Radiographic Imaging 4 (10031.1)
|Available teaching periods||Delivery mode||Location|
|View teaching periods|| On-Campus
|| UC - Canberra, Bruce
|0.125||3||Faculty Of Health|
|Discipline||Study level||HECS Bands|
|Discipline Of Medical Radiation||Level 3 - Undergraduate Advanced Unit|| Band 2 2021 (Commenced After 1 Jan 2021)
Band 3 2021 (Commenced Before 1 Jan 2021)
Learning outcomesOn successful completion of this unit, students will be able to:
1. Demonstrate an understanding of the physical principles and instrumentation underpinning the clinical applications of ultrasound and MRI;
2. Describe safety issues and some of the potential biological effects of the use of ultrasound, radio-waves and strong magnetic fields as used clinically in ultrasound and MRI examinations;
3. Describe the image formation and spatial encoding used in MRI and be able to describe the image formation and basic principles of Doppler in ultrasound;
4. Describe the imaging protocol and techniques of the major clinical applications in ultrasound and MRI; and
5. Recognise and describe anatomical structures and common pathologies as depicted in ultrasound and MR images.
Graduate attributes1. UC graduates are professional - communicate effectively
1. UC graduates are professional - employ up-to-date and relevant knowledge and skills
2. UC graduates are global citizens - make creative use of technology in their learning and professional lives
3. UC graduates are lifelong learners - evaluate and adopt new technology
3. UC graduates are lifelong learners - reflect on their own practice, updating and adapting their knowledge and skills for continual professional and academic development
Prerequisites10029 Radiographic Imaging 2 AND
10020 MRS Practicum 1.
CorequisitesEnrolment in 319JA Bachelor of Medical Radiation Science (Medical Imaging) AND
10021 MRS Practicum 2
|Year||Location||Teaching period||Teaching start date||Delivery mode||Unit convener|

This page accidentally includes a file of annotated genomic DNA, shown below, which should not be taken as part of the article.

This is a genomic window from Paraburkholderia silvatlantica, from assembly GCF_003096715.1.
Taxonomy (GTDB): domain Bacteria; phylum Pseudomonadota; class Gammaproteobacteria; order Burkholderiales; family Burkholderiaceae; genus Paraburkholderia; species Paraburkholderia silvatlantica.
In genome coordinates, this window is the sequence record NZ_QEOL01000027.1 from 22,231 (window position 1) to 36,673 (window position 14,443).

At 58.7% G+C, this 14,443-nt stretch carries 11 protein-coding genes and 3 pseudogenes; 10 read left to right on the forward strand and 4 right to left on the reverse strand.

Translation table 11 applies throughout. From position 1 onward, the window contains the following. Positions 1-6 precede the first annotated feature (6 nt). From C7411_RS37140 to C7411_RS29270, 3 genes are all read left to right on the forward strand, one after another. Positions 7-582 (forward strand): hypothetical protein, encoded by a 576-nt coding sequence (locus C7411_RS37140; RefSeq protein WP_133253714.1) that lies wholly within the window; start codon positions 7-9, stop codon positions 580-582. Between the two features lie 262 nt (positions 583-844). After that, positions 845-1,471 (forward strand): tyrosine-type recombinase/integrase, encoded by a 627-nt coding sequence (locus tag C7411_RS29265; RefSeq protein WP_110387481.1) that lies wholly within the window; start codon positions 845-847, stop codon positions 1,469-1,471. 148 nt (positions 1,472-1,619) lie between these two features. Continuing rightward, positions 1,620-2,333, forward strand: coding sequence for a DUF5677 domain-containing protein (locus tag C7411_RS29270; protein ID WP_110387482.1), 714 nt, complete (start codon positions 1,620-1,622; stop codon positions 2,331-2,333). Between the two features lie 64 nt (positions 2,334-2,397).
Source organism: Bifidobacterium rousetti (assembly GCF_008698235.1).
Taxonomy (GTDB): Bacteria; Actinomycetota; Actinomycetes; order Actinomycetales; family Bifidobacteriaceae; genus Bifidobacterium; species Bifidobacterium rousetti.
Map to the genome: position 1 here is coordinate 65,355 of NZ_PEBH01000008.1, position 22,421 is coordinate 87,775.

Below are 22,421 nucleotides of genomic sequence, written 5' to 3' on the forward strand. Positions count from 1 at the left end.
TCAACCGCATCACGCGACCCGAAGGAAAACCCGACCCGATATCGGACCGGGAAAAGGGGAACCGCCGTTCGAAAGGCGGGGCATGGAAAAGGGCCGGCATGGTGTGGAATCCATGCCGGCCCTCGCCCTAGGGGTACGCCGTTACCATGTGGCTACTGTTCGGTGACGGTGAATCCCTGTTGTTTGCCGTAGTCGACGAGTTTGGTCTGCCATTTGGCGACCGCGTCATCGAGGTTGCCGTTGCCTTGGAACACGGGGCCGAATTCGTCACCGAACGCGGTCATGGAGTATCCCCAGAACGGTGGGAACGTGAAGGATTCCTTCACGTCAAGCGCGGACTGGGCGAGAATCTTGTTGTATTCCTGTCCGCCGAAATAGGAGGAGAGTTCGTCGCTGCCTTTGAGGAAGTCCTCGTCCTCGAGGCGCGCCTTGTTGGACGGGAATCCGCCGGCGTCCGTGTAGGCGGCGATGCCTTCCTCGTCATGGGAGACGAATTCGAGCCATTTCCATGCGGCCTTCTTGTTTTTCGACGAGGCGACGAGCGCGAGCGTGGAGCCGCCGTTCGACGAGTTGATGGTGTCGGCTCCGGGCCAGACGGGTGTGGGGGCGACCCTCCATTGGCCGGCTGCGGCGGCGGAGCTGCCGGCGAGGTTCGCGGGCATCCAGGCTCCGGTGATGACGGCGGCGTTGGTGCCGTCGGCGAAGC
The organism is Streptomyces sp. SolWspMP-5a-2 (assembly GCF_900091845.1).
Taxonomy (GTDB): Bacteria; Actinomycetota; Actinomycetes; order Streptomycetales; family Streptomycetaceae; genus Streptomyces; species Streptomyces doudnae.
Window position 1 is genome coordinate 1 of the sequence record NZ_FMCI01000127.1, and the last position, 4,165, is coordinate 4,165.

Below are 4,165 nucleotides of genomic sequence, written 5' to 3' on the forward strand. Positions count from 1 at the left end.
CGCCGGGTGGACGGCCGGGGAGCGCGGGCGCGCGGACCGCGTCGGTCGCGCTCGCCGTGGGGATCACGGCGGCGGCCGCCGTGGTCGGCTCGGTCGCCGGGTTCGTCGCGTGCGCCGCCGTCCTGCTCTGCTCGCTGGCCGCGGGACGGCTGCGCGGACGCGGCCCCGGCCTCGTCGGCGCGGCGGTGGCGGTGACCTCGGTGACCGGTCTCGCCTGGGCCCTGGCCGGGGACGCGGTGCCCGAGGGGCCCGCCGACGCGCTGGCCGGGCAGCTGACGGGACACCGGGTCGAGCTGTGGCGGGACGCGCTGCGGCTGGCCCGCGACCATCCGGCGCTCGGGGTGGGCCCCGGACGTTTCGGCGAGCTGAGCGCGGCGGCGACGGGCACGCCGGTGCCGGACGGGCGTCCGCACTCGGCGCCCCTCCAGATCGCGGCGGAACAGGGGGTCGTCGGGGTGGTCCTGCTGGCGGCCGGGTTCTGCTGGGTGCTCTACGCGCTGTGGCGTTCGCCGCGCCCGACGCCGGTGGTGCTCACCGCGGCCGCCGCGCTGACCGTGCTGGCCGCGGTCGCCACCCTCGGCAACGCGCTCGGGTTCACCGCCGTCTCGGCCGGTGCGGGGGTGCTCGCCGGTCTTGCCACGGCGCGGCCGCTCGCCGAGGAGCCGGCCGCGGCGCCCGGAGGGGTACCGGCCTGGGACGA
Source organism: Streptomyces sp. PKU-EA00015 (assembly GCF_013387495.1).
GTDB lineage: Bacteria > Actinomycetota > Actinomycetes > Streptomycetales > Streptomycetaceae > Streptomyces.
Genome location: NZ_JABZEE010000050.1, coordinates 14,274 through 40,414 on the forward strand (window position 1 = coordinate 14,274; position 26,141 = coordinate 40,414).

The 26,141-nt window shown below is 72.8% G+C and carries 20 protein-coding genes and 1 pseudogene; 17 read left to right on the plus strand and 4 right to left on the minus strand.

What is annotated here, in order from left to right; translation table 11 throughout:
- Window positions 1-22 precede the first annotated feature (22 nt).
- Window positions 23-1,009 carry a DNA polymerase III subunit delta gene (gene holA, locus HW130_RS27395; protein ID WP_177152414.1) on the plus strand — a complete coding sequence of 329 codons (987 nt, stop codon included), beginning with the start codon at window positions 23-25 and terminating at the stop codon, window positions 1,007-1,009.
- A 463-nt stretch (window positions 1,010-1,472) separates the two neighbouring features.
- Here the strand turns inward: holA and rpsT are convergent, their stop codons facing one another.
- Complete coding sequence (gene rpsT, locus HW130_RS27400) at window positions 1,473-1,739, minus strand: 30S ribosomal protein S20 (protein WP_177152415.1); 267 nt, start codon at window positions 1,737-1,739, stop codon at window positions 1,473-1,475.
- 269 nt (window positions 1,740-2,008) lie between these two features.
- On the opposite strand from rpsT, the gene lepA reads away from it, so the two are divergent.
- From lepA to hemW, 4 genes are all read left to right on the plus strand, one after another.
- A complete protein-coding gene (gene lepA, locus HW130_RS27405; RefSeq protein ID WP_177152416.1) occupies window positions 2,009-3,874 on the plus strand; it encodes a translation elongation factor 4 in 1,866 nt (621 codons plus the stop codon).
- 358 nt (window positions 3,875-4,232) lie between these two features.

|2022||UC - Canberra, Bruce||Semester 1||07 February 2022||On-Campus||Mrs Emma McDonnell|
Westbrook, C and Talbot, J, 2019, MRI in practice, 5th edn, John Wiley & Sons, Hoboken, NJ
MRI Physics, Principles and Instrumentation Notes will be provided on the Canvas site
Ultrasound: The text below is especially recommended if you are thinking about a later career in ultrasound
Gill, R. 2012. The physics and technology of diagnostic ultrasound, A practitioner's guide. High Frequency Publishing, Sydney.
Bushburg, JT, Seibert, JA, Leidholdt, EM and Boone, JM, 2012, The essential physics of medical imaging, 3rd ed., Williams and Wilkins, Baltimore
Bushong SC, 2017, Radiologic Science for Technologists: Physics, Biology, and Protection, 11th ed., Elsevier Mosby, St. Louis
McRobbie, DW, Moore, EA, Graves, MJ and Prince, MR, 2003, MRI: From picture to proton, Cambridge University Press, Cambridge
Rumack, C, & Levine, D, 2018, Diagnostic Ultrasound, 5th ed., Elsevier
Westbrook, C, 2011, Handbook of MRI techniques, 4th ed., Wiley-Blackwell, Oxford
Westbrook, C, 2016, MRI at a glance, 3rd ed., John Wiley & Sons, West Sussex
Hashemi, RH, Bradley, WG and Lisanti, CJ, 2010, MRI: The basics, 3rd ed., Williams and Wilkins, Baltimore
Submission of assessment items
Extensions & Late submissions
All assessment items must be attempted. Students must obtain an aggregate result of greater or equal to 50% to pass this unit.
Students have a responsibility to uphold University standards on ethical scholarship. Good scholarship involves building on the work of others and use of others' work must be acknowledged with proper attribution made. Cheating, plagiarism, and falsification of data are dishonest practices that contravene academic values. Refer to the University's Student Charter for more information.
To enhance understanding of academic integrity, all students are expected to complete the Academic Integrity Module (AIM) at least once during their course of study. You can access this module within UCLearn (Canvas) through the 'Academic Integrity and Avoiding Plagiarism' link in the Study Help site.
Use of Text-Matching Software
The University of Canberra uses text-matching software to help students and staff reduce plagiarism and improve understanding of academic integrity. The software matches submitted text in student assignments against material from various sources: the internet, published books and journals, and previously submitted student texts.
Required IT skills
Access to the LearnOnline (Canvas) site
Work placement, internships or practicums